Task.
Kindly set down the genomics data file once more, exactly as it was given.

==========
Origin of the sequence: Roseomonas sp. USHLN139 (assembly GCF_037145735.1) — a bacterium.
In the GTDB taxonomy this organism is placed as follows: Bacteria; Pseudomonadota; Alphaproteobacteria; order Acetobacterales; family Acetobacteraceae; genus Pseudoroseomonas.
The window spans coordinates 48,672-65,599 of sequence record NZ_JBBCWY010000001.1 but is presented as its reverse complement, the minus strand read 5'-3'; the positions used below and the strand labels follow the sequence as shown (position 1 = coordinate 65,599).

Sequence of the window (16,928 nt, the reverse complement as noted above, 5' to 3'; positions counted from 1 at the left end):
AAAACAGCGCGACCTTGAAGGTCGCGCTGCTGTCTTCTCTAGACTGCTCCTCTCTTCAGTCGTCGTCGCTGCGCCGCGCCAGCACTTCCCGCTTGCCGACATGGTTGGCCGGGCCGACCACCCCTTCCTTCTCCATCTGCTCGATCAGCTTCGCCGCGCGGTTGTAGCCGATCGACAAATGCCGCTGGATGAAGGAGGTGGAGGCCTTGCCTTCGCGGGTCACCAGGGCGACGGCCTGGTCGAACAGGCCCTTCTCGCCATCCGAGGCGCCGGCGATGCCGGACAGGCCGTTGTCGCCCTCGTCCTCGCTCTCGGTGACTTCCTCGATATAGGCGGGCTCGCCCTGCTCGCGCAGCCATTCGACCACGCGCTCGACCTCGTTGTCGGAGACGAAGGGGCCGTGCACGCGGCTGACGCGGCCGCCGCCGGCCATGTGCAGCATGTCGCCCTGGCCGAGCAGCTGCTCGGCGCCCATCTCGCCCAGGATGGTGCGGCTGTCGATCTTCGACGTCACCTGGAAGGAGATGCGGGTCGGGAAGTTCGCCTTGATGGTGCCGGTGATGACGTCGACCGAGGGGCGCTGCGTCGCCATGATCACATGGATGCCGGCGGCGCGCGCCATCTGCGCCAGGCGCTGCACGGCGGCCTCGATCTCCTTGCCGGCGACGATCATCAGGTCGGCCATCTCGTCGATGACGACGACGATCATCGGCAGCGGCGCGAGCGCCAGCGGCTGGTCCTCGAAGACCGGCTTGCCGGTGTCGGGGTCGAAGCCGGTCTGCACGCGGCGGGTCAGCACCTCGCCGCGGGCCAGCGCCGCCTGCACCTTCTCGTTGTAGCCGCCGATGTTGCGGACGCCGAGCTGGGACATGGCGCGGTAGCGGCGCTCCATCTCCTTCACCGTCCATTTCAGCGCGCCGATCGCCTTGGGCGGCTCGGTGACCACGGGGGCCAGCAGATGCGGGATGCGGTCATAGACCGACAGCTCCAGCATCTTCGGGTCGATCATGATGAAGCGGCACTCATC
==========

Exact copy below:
Origin of the sequence: Roseomonas sp. USHLN139 (assembly GCF_037145735.1) — a bacterium.
In the GTDB taxonomy this organism is placed as follows: Bacteria; Pseudomonadota; Alphaproteobacteria; order Acetobacterales; family Acetobacteraceae; genus Pseudoroseomonas.
The window spans coordinates 48,672-65,599 of sequence record NZ_JBBCWY010000001.1 but is presented as its reverse complement, the minus strand read 5'-3'; the positions used below and the strand labels follow the sequence as shown (position 1 = coordinate 65,599).

Sequence of the window (16,928 nt, the reverse complement as noted above, 5' to 3'; positions counted from 1 at the left end):
AAAACAGCGCGACCTTGAAGGTCGCGCTGCTGTCTTCTCTAGACTGCTCCTCTCTTCAGTCGTCGTCGCTGCGCCGCGCCAGCACTTCCCGCTTGCCGACATGGTTGGCCGGGCCGACCACCCCTTCCTTCTCCATCTGCTCGATCAGCTTCGCCGCGCGGTTGTAGCCGATCGACAAATGCCGCTGGATGAAGGAGGTGGAGGCCTTGCCTTCGCGGGTCACCAGGGCGACGGCCTGGTCGAACAGGCCCTTCTCGCCATCCGAGGCGCCGGCGATGCCGGACAGGCCGTTGTCGCCCTCGTCCTCGCTCTCGGTGACTTCCTCGATATAGGCGGGCTCGCCCTGCTCGCGCAGCCATTCGACCACGCGCTCGACCTCGTTGTCGGAGACGAAGGGGCCGTGCACGCGGCTGACGCGGCCGCCGCCGGCCATGTGCAGCATGTCGCCCTGGCCGAGCAGCTGCTCGGCGCCCATCTCGCCCAGGATGGTGCGGCTGTCGATCTTCGACGTCACCTGGAAGGAGATGCGGGTCGGGAAGTTCGCCTTGATGGTGCCGGTGATGACGTCGACCGAGGGGCGCTGCGTCGCCATGATCACATGGATGCCGGCGGCGCGCGCCATCTGCGCCAGGCGCTGCACGGCGGCCTCGATCTCCTTGCCGGCGACGATCATCAGGTCGGCCATCTCGTCGATGACGACGACGATCATCGGCAGCGGCGCGAGCGCCAGCGGCTGGTCCTCGAAGACCGGCTTGCCGGTGTCGGGGTCGAAGCCGGTCTGCACGCGGCGGGTCAGCACCTCGCCGCGGGCCAGCGCCGCCTGCACCTTCTCGTTGTAGCCGCCGATGTTGCGGACGCCGAGCTGGGACATGGCGCGGTAGCGGCGCTCCATCTCCTTCACCGTCCATTTCAGCGCGCCGATCGCCTTGGGCGGCTCGGTGACCACGGGGGCCAGCAGATGCGGGATGCGGTCATAGACCGACAGCTCCAGCATCTTCGGGTCGATCATGATGAAGCGGCACTCATC